Featured Blu-ray / DVD Review: Alex Cross
February 3rd, 2013
Tyler Perry has been a money making machine, but while he, or more accurately, Madea, has a dedicated following, he hasn't been able to generate a lot of crossover appeal. Alex Cross was his first attempt to truly get away from his iconic character. It didn't go so well. The film opened in fifth place and quickly disappeared from there. Is is as bad as its box office numbers would indicate? Or does Tyler Perry just need more time to distance himself from Madea before moviegoers who don't like that character are willing to accept him in a role like this?
We are introduced to Alex Cross mid-chase. He takes down the bad guy, with the help of his two partners, Thomas Kane and Monica Ashe. We then see him visit an inmate in prison, Pop Pop Jones, who took the fall for her uncle, so he wouldn't be stuck in jail for life. Then he goes home and helps his daughter play the piano and is able to deduce his wife is pregnant. He's a Renaissance man.
It is at this point we meet a man we later hear called Picasso. He shows up at an underground mixed martial arts fight, beats the crap out of his opponent, and breaks the guy's arm after the fight is officially over. Afterward, he seduces a woman in the crowd, Fan Yau Lee. She takes him to her massive home, along with her bodyguards, one of whom pats him down for weapons. However, he's hidden a couple weapons in his shoe, and after drugging the lady, kills her bodyguards and tortures her to death.
The next day, Alex and Thomas are called in to investigate. Despite the carnage, Alex is able to deduce this was one person. He figures he got at her laptop, but also realizes there's a safe and inside is a back-up hard drive. From the information on the hard drive, and a charcoal drawing Picasso left behind, Alex learns the next target: Erich Nunemacher, a very rich and powerful German businessman. Alex, Thomas, and Monica head to the corporate office where Erich is. At first neither the security nor Erich himself take the warning seriously, but it soon becomes clear that Picasso is in the building. The cops are able to stop the assassination, but Picasso gets away.
Picasso has quite a meltdown over this and vows to not only complete his assignment, but to get revenge on the cops that got in his way. How he goes about doing that is probably as close as you will get to an actual spoiler in the movie, so I'll stop the plot summary there.
There's a lot that went wrong with this movie, so much so that it is hard to know where to begin. Let's start with an unoriginal script. If you are a fan of police procedural TV shows, then there's nothing in this movie you haven't seen already. There's obviously more action and violence in the movie than you can get away with on TV, but plotwise, there's just cliché after cliché. This would be tolerable, I guess, but there are other problems. The characters are just not interesting, again because of the lack of originality, but also because of how thinly they are written. There is not a lot of emotional conflict here that isn't borrowed from a dozen different sources. Also, there's quite a bit of bad acting in the movie, much more than you would think given the fact that this is a studio picture. There is a lot of distractingly bad acting in smaller roles, but also I don't know what style of acting Matthew Fox is doing in this movie, but he's cringe-worthy. I can't even recommend the movie as mindless action, because it is too dull in that regard as well. It's not even so bad, it's good. It's just dull.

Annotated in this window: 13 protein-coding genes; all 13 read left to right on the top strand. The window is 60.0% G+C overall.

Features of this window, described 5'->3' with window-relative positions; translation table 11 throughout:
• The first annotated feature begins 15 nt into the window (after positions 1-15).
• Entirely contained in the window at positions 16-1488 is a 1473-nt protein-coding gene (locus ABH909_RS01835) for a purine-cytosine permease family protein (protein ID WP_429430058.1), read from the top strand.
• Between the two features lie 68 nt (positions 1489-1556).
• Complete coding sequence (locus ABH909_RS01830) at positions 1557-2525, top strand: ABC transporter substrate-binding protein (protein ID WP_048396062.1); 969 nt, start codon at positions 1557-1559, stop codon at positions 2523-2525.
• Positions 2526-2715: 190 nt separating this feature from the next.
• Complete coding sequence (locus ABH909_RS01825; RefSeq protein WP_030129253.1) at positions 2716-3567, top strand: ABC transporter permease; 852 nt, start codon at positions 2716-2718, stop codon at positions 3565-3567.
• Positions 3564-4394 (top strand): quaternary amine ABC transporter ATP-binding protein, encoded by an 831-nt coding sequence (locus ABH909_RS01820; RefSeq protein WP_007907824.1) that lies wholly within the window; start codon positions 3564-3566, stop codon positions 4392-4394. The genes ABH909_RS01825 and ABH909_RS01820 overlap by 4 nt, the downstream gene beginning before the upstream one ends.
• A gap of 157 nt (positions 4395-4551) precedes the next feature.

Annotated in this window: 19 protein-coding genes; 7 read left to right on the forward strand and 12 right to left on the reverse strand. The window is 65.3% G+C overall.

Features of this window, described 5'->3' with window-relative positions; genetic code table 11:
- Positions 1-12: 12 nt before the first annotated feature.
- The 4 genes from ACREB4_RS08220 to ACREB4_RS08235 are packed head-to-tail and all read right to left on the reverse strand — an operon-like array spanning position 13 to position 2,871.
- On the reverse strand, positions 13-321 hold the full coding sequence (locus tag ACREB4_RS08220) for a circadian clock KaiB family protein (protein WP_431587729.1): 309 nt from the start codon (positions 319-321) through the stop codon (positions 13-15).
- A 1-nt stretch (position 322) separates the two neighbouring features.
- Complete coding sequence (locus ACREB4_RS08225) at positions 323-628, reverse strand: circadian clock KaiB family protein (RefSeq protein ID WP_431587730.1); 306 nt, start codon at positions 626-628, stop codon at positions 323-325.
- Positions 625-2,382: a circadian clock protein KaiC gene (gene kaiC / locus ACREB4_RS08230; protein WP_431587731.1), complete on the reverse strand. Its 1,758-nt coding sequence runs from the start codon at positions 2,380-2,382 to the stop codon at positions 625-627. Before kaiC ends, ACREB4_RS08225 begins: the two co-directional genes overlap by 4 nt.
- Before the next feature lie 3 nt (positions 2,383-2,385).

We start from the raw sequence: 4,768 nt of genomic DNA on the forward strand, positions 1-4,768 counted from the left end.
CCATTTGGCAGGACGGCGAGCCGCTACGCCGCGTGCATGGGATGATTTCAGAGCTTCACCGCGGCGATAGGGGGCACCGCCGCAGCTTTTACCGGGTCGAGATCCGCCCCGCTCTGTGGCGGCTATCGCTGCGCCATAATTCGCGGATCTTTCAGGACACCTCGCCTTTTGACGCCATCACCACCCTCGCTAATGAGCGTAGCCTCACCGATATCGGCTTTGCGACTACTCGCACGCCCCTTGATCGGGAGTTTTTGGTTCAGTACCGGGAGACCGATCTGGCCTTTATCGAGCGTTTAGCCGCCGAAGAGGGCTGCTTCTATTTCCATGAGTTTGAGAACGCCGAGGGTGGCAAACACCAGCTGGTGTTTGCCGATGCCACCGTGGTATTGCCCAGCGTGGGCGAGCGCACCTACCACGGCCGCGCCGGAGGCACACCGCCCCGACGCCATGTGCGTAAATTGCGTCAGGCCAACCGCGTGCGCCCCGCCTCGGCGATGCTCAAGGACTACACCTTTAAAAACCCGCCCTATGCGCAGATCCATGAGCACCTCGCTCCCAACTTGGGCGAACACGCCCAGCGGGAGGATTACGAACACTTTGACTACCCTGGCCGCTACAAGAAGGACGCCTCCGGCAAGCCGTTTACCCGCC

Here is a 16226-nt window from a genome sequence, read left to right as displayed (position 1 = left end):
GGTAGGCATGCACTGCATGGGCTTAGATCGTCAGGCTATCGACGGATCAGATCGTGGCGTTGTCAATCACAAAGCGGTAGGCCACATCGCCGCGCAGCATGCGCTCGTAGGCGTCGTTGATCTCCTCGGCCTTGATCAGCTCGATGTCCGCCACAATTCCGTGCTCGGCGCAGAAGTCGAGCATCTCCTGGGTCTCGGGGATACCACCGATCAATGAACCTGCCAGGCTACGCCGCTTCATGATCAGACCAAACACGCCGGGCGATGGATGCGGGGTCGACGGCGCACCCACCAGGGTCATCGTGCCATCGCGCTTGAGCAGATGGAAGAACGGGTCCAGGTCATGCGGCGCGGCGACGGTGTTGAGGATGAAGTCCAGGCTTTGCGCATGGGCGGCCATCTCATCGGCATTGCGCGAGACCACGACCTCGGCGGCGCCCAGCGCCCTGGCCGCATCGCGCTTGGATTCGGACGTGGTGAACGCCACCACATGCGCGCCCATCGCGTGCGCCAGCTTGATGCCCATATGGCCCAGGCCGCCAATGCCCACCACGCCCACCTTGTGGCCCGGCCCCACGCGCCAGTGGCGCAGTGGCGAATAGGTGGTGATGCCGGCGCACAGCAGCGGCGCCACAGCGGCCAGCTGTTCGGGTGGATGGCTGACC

Extras include an audio commentary track, four deleted scenes, and a making of featurette. That's it. There are no additional extras on the Blu-ray.
The technical presentation is good, but not great. There's a healthy amount of grain in the picture, but for the most part there's plenty of details. The colors are solid, but this isn't a vivid movie in that regard. The black levels are deep, on the other hand. There are also no compression issues or major digital artifacts to detract from the look of the movie. The audio is better with clear dialogue, good separation up front and enough activity in the surround sound speakers to envelope the viewer. There is also an active bass, when needed.
The Blu-ray is 33% more than the DVD, which is acceptable, but not great.
There are simply too many other police procedurals that are better than Alex Cross to give it a recommendation. There's very little original in the script and the execution is weak. Finally, there are not enough extras on either the DVD or the Blu-ray to be worth the money, even if you like the movie.
- Submitted by: C.S.Strowbridge
Filed under: Video Review, Alex Cross